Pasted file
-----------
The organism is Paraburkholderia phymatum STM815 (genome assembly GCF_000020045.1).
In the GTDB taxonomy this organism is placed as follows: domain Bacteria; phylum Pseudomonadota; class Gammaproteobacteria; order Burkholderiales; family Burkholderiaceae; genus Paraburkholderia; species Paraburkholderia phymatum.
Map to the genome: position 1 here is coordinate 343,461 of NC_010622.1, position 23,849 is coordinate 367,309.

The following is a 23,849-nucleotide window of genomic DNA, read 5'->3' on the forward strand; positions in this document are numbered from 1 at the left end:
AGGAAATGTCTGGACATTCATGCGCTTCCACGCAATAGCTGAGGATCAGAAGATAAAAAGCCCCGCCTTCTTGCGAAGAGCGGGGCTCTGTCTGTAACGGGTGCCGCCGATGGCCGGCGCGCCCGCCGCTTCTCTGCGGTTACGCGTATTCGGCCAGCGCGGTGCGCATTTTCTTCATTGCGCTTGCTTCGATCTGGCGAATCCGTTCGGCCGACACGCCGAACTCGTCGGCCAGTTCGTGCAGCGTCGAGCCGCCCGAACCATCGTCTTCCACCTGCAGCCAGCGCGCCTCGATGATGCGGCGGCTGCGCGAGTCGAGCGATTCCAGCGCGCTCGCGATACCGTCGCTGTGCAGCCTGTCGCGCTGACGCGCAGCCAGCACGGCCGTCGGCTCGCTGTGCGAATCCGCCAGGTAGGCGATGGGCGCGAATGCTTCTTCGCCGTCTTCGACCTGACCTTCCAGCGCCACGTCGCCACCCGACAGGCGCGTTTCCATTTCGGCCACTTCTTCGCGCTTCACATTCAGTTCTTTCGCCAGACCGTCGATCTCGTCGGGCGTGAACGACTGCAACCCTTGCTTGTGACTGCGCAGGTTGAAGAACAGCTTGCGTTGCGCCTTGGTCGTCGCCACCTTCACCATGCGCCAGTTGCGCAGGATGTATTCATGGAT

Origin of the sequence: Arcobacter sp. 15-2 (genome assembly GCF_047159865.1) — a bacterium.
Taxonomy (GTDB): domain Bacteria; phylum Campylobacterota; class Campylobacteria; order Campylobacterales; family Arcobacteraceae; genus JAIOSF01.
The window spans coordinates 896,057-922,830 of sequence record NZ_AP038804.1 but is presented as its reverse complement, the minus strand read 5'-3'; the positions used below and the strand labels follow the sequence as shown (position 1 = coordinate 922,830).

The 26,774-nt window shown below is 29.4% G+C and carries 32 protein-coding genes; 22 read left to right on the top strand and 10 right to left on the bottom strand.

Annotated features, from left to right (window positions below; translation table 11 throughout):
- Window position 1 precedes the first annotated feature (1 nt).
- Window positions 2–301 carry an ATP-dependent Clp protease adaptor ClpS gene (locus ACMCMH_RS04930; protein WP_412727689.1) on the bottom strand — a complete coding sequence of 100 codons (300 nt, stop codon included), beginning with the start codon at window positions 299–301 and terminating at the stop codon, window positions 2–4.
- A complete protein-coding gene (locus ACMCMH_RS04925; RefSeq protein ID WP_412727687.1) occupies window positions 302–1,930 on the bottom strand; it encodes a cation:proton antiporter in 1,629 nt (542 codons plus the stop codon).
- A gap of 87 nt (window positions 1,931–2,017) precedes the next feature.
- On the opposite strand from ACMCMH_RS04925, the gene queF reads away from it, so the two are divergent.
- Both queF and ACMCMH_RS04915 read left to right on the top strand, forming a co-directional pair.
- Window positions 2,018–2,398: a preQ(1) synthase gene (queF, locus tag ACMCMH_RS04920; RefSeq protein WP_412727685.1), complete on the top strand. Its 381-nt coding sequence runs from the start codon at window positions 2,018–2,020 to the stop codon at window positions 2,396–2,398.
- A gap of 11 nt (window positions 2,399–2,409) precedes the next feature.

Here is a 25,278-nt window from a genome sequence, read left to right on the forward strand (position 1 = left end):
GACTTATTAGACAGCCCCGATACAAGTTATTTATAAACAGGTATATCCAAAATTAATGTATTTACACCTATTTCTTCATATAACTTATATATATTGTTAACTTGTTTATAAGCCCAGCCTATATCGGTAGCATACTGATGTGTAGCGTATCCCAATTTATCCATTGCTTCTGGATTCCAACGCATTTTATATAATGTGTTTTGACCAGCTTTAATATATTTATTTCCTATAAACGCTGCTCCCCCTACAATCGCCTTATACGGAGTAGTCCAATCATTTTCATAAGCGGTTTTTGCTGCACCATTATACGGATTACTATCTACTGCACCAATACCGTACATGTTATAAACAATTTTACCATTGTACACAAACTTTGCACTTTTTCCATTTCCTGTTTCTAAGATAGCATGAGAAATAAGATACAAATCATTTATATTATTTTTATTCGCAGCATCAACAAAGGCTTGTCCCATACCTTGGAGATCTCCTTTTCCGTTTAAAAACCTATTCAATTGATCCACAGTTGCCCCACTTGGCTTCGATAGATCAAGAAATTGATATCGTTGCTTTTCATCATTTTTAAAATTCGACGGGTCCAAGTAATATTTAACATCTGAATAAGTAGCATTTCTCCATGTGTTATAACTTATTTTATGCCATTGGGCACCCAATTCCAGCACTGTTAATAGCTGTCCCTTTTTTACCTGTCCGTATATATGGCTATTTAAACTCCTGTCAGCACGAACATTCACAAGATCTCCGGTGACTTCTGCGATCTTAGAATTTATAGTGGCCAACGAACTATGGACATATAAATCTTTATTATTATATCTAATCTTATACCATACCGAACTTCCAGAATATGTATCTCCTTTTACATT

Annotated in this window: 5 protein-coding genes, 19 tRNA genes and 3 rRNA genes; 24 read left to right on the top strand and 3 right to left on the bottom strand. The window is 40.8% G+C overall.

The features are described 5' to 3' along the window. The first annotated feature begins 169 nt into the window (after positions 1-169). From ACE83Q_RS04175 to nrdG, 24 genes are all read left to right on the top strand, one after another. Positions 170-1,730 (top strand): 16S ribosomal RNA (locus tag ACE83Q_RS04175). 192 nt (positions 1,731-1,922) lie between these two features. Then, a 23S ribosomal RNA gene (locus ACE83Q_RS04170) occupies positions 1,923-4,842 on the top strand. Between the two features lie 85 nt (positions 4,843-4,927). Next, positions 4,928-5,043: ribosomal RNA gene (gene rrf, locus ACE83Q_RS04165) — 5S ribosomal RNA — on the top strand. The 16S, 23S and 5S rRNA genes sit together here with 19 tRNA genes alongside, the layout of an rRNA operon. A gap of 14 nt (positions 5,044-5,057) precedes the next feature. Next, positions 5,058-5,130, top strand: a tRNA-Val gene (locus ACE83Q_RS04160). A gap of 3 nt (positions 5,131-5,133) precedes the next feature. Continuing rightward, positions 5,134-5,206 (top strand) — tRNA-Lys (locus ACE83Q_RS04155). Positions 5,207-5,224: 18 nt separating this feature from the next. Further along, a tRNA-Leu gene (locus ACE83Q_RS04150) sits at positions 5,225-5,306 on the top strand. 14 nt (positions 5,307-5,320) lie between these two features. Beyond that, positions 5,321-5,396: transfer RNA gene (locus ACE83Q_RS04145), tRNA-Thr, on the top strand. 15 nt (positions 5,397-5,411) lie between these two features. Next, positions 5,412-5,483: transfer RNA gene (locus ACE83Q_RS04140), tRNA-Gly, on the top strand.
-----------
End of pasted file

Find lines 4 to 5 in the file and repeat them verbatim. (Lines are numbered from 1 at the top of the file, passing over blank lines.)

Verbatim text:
The following is a 23,849-nucleotide window of genomic DNA, read 5'->3' on the forward strand; positions in this document are numbered from 1 at the left end:
AGGAAATGTCTGGACATTCATGCGCTTCCACGCAATAGCTGAGGATCAGAAGATAAAAAGCCCCGCCTTCTTGCGAAGAGCGGGGCTCTGTCTGTAACGGGTGCCGCCGATGGCCGGCGCGCCCGCCGCTTCTCTGCGGTTACGCGTATTCGGCCAGCGCGGTGCGCATTTTCTTCATTGCGCTTGCTTCGATCTGGCGAATCCGTTCGGCCGACACGCCGAACTCGTCGGCCAGTTCGTGCAGCGTCGAGCCGCCCGAACCATCGTCTTCCACCTGCAGCCAGCGCGCCTCGATGATGCGGCGGCTGCGCGAGTCGAGCGATTCCAGCGCGCTCGCGATACCGTCGCTGTGCAGCCTGTCGCGCTGACGCGCAGCCAGCACGGCCGTCGGCTCGCTGTGCGAATCCGCCAGGTAGGCGATGGGCGCGAATGCTTCTTCGCCGTCTTCGACCTGACCTTCCAGCGCCACGTCGCCACCCGACAGGCGCGTTTCCATTTCGGCCACTTCTTCGCGCTTCACATTCAGTTCTTTCGCCAGACCGTCGATCTCGTCGGGCGTGAACGACTGCAACCCTTGCTTGTGACTGCGCAGGTTGAAGAACAGCTTGCGTTGCGCCTTGGTCGTCGCCACCTTCACCATGCGCCAGTTGCGCAGGATGTATTCATGGAT